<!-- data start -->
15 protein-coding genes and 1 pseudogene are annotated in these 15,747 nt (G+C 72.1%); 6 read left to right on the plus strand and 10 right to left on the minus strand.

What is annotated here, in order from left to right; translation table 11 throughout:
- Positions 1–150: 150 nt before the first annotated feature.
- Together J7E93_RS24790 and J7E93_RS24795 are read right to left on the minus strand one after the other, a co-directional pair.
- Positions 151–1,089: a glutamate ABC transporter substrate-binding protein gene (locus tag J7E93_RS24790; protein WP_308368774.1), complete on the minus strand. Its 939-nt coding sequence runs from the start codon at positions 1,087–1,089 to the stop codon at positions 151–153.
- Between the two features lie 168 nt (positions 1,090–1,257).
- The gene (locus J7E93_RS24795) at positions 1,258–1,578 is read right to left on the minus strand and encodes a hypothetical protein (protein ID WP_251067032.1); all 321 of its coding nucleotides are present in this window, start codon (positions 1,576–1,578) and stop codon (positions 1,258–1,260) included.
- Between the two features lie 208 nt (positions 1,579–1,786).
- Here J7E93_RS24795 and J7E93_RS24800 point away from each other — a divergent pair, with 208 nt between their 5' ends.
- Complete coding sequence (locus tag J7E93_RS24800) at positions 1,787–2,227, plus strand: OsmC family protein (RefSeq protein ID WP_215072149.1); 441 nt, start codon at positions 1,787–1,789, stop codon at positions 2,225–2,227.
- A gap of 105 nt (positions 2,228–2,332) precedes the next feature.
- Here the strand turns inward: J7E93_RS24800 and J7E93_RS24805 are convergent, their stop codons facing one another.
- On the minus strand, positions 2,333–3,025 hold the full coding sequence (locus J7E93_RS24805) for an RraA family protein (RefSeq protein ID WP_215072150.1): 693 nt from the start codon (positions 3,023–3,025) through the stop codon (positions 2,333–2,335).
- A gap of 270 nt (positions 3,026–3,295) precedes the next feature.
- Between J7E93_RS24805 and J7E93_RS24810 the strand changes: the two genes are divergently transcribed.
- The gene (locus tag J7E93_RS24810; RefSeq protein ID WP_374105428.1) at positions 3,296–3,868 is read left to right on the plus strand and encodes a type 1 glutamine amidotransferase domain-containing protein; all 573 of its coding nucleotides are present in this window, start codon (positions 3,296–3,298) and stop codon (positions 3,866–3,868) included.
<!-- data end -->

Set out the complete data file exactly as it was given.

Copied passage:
15 protein-coding genes and 1 pseudogene are annotated in these 15,747 nt (G+C 72.1%); 6 read left to right on the plus strand and 10 right to left on the minus strand.

What is annotated here, in order from left to right; translation table 11 throughout:
- Positions 1–150: 150 nt before the first annotated feature.
- Together J7E93_RS24790 and J7E93_RS24795 are read right to left on the minus strand one after the other, a co-directional pair.
- Positions 151–1,089: a glutamate ABC transporter substrate-binding protein gene (locus tag J7E93_RS24790; protein WP_308368774.1), complete on the minus strand. Its 939-nt coding sequence runs from the start codon at positions 1,087–1,089 to the stop codon at positions 151–153.
- Between the two features lie 168 nt (positions 1,090–1,257).
- The gene (locus J7E93_RS24795) at positions 1,258–1,578 is read right to left on the minus strand and encodes a hypothetical protein (protein ID WP_251067032.1); all 321 of its coding nucleotides are present in this window, start codon (positions 1,576–1,578) and stop codon (positions 1,258–1,260) included.
- Between the two features lie 208 nt (positions 1,579–1,786).
- Here J7E93_RS24795 and J7E93_RS24800 point away from each other — a divergent pair, with 208 nt between their 5' ends.
- Complete coding sequence (locus tag J7E93_RS24800) at positions 1,787–2,227, plus strand: OsmC family protein (RefSeq protein ID WP_215072149.1); 441 nt, start codon at positions 1,787–1,789, stop codon at positions 2,225–2,227.
- A gap of 105 nt (positions 2,228–2,332) precedes the next feature.
- Here the strand turns inward: J7E93_RS24800 and J7E93_RS24805 are convergent, their stop codons facing one another.
- On the minus strand, positions 2,333–3,025 hold the full coding sequence (locus J7E93_RS24805) for an RraA family protein (RefSeq protein ID WP_215072150.1): 693 nt from the start codon (positions 3,023–3,025) through the stop codon (positions 2,333–2,335).
- A gap of 270 nt (positions 3,026–3,295) precedes the next feature.
- Between J7E93_RS24805 and J7E93_RS24810 the strand changes: the two genes are divergently transcribed.
- The gene (locus tag J7E93_RS24810; RefSeq protein ID WP_374105428.1) at positions 3,296–3,868 is read left to right on the plus strand and encodes a type 1 glutamine amidotransferase domain-containing protein; all 573 of its coding nucleotides are present in this window, start codon (positions 3,296–3,298) and stop codon (positions 3,866–3,868) included.